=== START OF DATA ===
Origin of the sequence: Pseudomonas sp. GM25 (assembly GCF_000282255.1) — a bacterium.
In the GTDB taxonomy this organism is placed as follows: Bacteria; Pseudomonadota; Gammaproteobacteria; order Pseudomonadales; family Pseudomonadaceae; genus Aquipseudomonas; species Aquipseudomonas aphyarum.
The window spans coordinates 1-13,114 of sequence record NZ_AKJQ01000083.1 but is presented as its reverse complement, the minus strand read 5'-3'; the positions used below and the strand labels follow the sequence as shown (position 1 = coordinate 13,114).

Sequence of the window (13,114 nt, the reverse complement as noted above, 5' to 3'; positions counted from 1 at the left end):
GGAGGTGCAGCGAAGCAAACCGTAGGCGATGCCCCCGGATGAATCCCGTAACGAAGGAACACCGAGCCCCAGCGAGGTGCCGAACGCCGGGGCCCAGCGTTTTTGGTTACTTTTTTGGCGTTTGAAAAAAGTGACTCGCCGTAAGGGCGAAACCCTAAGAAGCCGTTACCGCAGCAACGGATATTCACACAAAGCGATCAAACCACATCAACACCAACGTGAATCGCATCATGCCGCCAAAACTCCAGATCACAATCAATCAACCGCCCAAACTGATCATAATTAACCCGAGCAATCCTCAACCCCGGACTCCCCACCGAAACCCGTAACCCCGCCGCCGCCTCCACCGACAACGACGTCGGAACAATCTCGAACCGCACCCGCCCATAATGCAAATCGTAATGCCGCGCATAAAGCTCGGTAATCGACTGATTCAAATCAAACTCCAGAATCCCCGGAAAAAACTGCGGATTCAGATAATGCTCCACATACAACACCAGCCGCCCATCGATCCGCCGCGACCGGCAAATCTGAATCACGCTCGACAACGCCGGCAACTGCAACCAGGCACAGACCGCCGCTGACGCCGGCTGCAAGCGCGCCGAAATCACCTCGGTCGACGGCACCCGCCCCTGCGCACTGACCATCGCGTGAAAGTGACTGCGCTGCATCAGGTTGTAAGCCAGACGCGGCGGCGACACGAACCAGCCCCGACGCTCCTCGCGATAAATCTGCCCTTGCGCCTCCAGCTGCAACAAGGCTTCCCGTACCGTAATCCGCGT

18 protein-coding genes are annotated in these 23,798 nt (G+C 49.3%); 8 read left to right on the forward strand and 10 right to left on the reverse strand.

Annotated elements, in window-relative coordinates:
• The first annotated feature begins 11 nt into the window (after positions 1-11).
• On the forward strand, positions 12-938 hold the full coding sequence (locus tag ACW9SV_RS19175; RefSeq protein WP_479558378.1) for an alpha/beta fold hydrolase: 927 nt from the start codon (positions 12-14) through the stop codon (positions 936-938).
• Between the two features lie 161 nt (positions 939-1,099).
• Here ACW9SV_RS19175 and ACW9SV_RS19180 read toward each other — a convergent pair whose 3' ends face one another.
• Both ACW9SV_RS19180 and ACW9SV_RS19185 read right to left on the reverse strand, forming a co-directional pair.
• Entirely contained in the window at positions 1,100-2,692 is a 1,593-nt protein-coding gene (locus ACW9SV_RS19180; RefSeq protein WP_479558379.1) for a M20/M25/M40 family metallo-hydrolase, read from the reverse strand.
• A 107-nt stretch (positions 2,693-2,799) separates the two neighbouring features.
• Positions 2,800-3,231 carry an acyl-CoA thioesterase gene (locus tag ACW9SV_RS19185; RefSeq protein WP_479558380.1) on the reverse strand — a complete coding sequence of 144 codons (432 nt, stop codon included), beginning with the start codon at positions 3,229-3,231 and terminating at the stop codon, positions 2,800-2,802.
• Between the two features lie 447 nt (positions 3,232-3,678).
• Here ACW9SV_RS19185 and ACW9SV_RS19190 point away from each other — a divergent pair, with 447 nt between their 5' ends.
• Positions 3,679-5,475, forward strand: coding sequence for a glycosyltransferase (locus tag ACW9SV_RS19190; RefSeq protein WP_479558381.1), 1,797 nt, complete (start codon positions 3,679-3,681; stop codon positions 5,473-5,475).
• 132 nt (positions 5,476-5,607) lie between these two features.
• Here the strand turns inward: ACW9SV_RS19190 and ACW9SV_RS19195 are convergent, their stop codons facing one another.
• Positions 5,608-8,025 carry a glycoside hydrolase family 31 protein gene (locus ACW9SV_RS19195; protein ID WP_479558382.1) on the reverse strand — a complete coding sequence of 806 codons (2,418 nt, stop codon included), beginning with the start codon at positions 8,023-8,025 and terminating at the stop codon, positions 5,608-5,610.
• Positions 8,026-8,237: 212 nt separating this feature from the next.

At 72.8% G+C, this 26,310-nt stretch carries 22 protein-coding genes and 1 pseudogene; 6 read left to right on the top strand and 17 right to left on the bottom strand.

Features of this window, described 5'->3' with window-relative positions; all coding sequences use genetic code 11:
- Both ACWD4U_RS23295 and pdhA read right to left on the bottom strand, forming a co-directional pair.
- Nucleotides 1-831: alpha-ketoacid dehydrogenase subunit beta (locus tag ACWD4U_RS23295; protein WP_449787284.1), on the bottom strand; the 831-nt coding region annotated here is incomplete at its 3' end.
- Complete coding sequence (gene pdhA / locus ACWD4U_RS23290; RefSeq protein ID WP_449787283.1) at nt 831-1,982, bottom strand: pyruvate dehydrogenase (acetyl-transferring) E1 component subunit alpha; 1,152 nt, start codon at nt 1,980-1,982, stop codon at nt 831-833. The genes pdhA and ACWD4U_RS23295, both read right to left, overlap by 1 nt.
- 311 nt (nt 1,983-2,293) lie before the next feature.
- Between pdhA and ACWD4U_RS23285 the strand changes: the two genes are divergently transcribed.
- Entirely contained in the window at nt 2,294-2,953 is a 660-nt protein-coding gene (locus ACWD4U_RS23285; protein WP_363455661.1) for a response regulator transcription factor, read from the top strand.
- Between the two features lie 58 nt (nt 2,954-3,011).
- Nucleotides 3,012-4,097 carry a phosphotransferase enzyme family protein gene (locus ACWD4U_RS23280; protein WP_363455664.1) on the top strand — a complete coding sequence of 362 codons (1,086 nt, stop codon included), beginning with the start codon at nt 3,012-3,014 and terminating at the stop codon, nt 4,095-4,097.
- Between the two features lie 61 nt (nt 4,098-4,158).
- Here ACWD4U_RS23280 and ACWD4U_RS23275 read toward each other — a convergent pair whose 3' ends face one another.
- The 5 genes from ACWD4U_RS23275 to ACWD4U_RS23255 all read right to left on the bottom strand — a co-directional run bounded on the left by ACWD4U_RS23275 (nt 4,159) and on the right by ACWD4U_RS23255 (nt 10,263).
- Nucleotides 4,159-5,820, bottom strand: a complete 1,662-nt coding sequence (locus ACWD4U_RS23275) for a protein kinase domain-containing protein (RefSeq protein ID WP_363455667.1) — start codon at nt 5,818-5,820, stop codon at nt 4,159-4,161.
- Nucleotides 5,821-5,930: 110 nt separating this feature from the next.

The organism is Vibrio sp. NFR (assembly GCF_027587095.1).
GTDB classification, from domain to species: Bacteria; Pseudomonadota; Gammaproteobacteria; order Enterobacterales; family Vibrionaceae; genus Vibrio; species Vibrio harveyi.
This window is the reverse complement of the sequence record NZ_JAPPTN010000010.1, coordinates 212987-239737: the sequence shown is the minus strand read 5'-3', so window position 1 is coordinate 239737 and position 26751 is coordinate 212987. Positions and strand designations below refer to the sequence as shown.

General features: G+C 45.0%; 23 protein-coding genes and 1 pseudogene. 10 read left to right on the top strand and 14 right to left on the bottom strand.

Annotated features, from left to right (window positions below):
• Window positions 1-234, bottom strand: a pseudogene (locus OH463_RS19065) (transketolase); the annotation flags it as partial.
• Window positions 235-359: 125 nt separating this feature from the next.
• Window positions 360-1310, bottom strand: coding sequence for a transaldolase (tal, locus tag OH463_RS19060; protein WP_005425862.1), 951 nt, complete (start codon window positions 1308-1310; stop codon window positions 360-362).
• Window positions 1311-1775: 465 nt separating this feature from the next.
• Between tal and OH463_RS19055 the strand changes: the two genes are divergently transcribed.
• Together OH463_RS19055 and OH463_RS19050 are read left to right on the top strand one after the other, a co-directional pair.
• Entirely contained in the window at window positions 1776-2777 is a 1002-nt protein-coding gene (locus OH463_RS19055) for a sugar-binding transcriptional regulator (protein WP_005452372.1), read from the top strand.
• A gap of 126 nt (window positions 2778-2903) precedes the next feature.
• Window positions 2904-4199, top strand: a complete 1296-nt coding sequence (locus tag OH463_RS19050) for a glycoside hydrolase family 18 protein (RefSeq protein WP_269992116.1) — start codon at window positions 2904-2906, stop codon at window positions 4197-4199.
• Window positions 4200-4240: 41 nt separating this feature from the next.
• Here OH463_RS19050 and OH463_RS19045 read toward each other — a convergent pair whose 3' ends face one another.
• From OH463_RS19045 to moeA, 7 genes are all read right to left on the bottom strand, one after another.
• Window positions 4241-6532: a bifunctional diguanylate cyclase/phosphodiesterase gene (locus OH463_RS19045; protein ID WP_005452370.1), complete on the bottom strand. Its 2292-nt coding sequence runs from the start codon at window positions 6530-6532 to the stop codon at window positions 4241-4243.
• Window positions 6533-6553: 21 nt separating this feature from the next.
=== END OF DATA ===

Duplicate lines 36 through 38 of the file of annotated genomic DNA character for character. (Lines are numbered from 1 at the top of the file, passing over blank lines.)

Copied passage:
- Nucleotides 4,159-5,820, bottom strand: a complete 1,662-nt coding sequence (locus ACWD4U_RS23275) for a protein kinase domain-containing protein (RefSeq protein ID WP_363455667.1) — start codon at nt 5,818-5,820, stop codon at nt 4,159-4,161.
- Nucleotides 5,821-5,930: 110 nt separating this feature from the next.

The organism is Vibrio sp. NFR (assembly GCF_027587095.1).